The new Minister of Economy of Argentina, Silvina Batakis, ratified her commitment to comply with the agreement reached between the Argentine government and the International Monetary Fund (IMF) to refinance a loan of more than US$ 40,000 million, although she did not rule out changes in the economic program established with the multilateral organization.
“As Argentines, we have decided to agree to this agreement and we have to comply with it, see the goals, and in each revision of those quarterly goals there will surely also be some modifications, because the world is changing more than ever due to the issue of war (in Ukraine )”, he declared to Radio El Destape.
The new head of Economy, who took office this Monday after the resignation of his predecessor, Martín Guzmán, last Saturday, assured that the goals for the second quarter “effectively” were fulfilled, something that will be more difficult to achieve in the next two revisions.
“The second semester is a very complex semester for the Argentine economy, because there are many maturities in pesos, there is a very strong maturity in September and also at the end of July, so that, obviously, is going to generate tensions”, recognized the minister.
“We have to be realistic and honest. Tensions are going to exist, but we have to work together with this economic program and try to ensure that this program has the necessary adjustments so that the population begins to be able to improve all its living conditions.”, he added.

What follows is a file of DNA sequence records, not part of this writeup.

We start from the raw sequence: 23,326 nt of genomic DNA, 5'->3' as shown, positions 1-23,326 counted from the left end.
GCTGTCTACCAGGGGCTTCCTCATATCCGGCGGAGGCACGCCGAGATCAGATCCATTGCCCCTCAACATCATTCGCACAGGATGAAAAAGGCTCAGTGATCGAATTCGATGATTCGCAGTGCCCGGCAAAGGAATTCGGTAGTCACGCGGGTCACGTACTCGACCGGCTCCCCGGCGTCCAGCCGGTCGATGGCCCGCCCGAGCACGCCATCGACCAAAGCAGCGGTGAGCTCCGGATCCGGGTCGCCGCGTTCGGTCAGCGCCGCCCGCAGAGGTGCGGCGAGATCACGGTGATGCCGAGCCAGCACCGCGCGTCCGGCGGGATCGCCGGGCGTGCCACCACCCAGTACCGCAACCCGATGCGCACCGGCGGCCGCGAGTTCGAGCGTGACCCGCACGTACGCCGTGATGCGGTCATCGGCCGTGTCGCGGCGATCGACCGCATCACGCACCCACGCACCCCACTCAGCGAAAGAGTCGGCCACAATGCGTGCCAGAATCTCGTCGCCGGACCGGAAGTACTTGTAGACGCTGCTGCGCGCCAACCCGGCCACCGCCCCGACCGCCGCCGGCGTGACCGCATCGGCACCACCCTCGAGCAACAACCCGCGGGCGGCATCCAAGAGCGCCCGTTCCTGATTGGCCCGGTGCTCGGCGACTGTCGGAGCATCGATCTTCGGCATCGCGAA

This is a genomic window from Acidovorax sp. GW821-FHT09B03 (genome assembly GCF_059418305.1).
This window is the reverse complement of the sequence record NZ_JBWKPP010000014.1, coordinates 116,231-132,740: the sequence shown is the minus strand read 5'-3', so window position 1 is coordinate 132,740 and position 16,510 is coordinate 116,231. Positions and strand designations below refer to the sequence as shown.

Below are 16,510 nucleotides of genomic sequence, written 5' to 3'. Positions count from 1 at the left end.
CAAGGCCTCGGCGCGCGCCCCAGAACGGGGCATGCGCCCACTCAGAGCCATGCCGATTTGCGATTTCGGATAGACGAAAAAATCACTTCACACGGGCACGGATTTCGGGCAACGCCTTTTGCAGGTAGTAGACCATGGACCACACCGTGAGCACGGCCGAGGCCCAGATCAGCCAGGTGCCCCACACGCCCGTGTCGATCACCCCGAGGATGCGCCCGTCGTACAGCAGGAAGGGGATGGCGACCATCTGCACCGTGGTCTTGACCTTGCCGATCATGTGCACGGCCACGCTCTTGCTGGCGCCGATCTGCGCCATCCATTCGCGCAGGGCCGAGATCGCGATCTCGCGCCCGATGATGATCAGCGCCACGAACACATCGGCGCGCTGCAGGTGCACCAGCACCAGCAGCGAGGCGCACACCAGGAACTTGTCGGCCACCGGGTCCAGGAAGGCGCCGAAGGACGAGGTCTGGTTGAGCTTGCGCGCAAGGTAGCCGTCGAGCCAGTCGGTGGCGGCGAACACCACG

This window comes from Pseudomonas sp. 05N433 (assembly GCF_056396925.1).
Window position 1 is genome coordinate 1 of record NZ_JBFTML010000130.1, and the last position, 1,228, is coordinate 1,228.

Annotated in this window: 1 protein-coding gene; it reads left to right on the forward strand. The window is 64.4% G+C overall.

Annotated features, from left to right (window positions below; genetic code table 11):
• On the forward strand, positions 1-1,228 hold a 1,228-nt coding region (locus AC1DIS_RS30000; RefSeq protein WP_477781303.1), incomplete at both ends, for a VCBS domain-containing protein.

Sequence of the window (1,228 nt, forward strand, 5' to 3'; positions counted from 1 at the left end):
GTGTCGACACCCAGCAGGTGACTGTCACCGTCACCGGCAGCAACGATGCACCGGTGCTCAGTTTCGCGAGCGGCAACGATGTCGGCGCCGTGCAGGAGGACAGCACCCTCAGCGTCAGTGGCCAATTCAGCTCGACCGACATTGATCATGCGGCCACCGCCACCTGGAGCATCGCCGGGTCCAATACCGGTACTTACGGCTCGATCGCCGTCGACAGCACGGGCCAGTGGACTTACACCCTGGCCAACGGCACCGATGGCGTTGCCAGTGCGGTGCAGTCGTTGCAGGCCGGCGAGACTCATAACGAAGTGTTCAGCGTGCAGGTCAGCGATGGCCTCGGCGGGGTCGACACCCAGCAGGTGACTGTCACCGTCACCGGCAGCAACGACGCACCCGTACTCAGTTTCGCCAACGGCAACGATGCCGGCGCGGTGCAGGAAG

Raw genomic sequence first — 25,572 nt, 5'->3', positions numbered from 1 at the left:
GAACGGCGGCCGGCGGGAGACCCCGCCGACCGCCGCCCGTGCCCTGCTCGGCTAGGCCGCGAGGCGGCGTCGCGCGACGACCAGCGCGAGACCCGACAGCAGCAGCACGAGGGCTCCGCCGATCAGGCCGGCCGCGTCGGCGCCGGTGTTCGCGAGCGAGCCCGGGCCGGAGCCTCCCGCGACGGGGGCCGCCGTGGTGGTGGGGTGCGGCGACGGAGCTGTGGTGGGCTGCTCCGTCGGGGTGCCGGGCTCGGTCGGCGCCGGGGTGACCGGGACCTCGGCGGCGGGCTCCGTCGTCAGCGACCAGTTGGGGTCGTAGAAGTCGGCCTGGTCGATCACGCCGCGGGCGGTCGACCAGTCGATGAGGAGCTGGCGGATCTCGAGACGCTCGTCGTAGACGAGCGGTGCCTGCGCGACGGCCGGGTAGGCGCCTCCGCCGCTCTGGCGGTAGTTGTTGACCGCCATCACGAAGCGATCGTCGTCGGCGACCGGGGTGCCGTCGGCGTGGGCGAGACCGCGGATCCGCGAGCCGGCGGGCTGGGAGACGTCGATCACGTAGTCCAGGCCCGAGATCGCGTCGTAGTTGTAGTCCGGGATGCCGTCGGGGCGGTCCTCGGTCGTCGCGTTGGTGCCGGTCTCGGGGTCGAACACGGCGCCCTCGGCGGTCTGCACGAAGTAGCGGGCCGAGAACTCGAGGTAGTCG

Batakis, an economist with a heterodox profile, was sworn in as economy minister on Monday, amid tensions in financial markets and a growing split in the ruling coalition.
After her appointment, IMF sources consulted by Efe expressed their willingness to work with the minister to “keep helping” to the South American country.
“We look forward to working with Minister Silvina Batakis and her team to continue supporting Argentina and its people to strengthen macroeconomic stability and address its profound challenges to lay the foundations for more sustainable and inclusive growth.”, an IMF spokeswoman told Efe, who also wished Martín Guzmán “All the success in your future endeavours”.
As agreed with the IMF, the country must reduce this year its primary fiscal deficit to 2.5% of the Gross Domestic Product (GDP) -from 3% in 2021- and monetary assistance from the Central Bank to the Treasury to 1% of GDP -from 3.7% in 2021-.
In addition, it must add US$5.8 billion to the reserves of the Central Bank, in a scenario of shortage of foreign currency.
The Argentine economy managed to grow 10.3% last year after three years of severe recession, but this year activity has lost vigor, while high inflation, one of the country’s main macroeconomic problems, has accelerated as a result of the Russian invasion to Ukraine.